Want to understand the game better, hunt for future break out players or try to spot trouble before it happens? “Beyond TDs and Tackles” will be offering a handful of players and situations that you should consider when you are watching the games or even just looking at the box score. Everyone knows which players blew up over the weekend but you can gain advantages by following the changes as they start and get better definition on how to value players. Have any questions? Just hit me on twitter @SteveGalloNFL or email me at firstname.lastname@example.org.
In case you missed it on Monday night -- which means you live under a rock – John Gruden had a screengasm about Jimmy Graham’s 43 yard touchdown on a SLUGGO SEAM. In the following image, you can see where Gruden highlighted the route that each receiver ran, and the safety.
But Gruden made it seem like that safety was supposed to be covering an area that he wasn’t responsible for – in actuality, he was responsible for Jimmy Graham in the slot. Also, Gruden failed to point out how safety Chris Clemons was trying to get the attention of fellow safety Reshad Jones to move him to the deeper middle of the field (Check out this vine and watch Clemons (circled in yellow), but it was too little too late, and then the pump fake was the final dagger.
I’m not going to beat a dead SLUGGO like Gruden did, but the reason I’m pointing this out is to show that not all TDs are the same. There are TDs where a player outright beats a player, a QB makes an absolute perfect throw, there’s a lucky bounce of a tipped ball, and even a breakdown in defensive communication or alignment. As for the Graham TD, it was a combo of many of those things, but a key part was the fact that this was in New Orleans and the crowd seemed to make it harder for the two safeties to communicate. So often we hear about how it’s hard for offensive linemen to play on the road when it’s noisy, but as this play seems to show, it can be just as difficult on the defensive side of the ball too.
30 For 30
Two weeks ago we took a look at Adrian Peterson’s splits and situational carries. Then last week included a breakdown carries season to date. The last thing that was pointed out last week was that in his last 30 carries he was averaging 2.8 YPC. This week, I think it’s only fair to once again take a look at Peterson’s last 30 carries. In his last 30 carries – spanning two games – he has a 5.4 YPC. That’s a 92.3% increase in Peterson’s YPC average over what we looked at last week. It just goes to show how quickly the tide can change in the NFL. Other players that the tides have changed for are: Arian Foster, Eric Decker, Matt Schaub and Josh Freeman. Not all have changed for the better. Here are a few players I think the tides are changing for: Roddy White (good, not a decoy anymore), Le’Veon Bell (good, showed some wiggle) and Stevie Johnson (bad, QB issues).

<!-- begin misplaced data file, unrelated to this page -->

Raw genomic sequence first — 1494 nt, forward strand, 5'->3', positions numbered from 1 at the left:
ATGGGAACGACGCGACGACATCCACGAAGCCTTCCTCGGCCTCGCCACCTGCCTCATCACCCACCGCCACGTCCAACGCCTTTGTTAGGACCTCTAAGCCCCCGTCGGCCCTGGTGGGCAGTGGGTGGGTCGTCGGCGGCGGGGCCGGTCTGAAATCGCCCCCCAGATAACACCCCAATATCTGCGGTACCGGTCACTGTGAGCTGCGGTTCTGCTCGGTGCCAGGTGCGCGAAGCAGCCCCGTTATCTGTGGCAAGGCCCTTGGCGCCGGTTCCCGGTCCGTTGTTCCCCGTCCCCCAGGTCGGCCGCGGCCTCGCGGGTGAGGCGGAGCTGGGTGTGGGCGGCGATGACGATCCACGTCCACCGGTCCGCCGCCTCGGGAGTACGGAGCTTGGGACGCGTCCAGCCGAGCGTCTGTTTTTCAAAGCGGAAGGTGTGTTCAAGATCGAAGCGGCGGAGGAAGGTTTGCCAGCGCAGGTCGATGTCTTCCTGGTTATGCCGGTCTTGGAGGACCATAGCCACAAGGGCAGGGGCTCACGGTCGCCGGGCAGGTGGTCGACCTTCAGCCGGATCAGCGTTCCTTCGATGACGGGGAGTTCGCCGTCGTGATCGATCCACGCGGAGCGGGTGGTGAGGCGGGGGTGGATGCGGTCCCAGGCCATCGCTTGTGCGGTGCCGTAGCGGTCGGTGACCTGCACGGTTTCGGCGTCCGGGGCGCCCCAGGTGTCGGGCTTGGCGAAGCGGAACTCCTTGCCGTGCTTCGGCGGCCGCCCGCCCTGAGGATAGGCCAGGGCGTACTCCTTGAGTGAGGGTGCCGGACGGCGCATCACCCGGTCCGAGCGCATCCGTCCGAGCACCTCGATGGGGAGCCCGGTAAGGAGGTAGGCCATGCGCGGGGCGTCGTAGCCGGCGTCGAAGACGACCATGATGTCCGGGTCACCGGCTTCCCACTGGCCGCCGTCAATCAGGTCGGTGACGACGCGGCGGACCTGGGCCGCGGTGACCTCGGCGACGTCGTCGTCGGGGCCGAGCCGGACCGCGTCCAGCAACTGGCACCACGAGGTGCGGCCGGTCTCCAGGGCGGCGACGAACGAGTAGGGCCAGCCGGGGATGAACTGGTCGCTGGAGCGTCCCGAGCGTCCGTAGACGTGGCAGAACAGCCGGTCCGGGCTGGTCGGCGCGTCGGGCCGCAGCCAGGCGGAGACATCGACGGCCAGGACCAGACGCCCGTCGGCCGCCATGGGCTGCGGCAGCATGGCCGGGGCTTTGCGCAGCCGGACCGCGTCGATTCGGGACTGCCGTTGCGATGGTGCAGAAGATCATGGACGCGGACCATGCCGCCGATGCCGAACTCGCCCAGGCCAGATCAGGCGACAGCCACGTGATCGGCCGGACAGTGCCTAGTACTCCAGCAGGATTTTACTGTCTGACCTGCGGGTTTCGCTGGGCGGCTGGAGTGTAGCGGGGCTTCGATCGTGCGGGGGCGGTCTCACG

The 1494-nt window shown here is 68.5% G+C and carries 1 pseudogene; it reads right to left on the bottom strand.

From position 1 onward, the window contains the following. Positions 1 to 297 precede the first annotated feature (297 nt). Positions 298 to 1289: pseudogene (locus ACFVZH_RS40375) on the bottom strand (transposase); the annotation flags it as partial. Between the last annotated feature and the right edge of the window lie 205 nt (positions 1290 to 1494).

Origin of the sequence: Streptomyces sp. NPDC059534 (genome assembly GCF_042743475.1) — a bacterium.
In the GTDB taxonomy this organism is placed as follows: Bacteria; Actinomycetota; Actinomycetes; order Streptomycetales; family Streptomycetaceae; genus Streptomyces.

More Isn’t Always Better
Unlike the AT&T commercial, More Is Better, the same isn’t always the case in football. Case in point, CJ Spiller. Sure, fantasy owners always want their guy to get more touches/carries, but sometimes, be careful what you wish for. Last season Spiller had 250 total touches – an average of 15.625/game. 207 of those touches came rushing the football and on those rushes he averaged 6.0 YPC. When you added all his stats up he finished 2012 with 240.20 fantasy points – 7th most among RBs. Off that performance and coupled with the new Bills offensive coordinator, Nathaniel Hackett, saying, “We’re going to give him [Spiller] the ball until he throws up. So he’s either got to tap out or throw up on the field. Let’s just put it that way.” It’s easy to see why fantasy owners made Spiller a very early selection in most drafts. However, more isn’t always better. Thru four games, he has accumulated 75 touches (66 rushing, 9 receiving), which equates to 18.75/game, and extrapolates to 300 touches for the season. As for Spiller’s YPC average this year on those 66 rushes, it sits at 3.48. Shortly after I finished writing this about Spiller he went out and played against the Browns on Thursday Night Football. Spiller was injured in week 4 so we weren’t sure what to expect. You know what’s funny? Less was more with Spiller tonight…8 touches (all rushes) for 66 yards with a TD. Granted Spiller wasn’t 100%, but I’ll be shocked if we see him average more than 15 touches/game the rest of the season. As Spiller proved tonight…more isn’t always better.
Something’s Gotta Give
This week the Patriots and Bengals face off, and I’m sure that many will be watching how the Patriots offense does against the Bengals beat up secondary. What I’ll be watching is to see what happens when the Patriots run over their left guard. The following charts speak for themselves.
Patriots Rushing Offense
Bengals Rushing Defense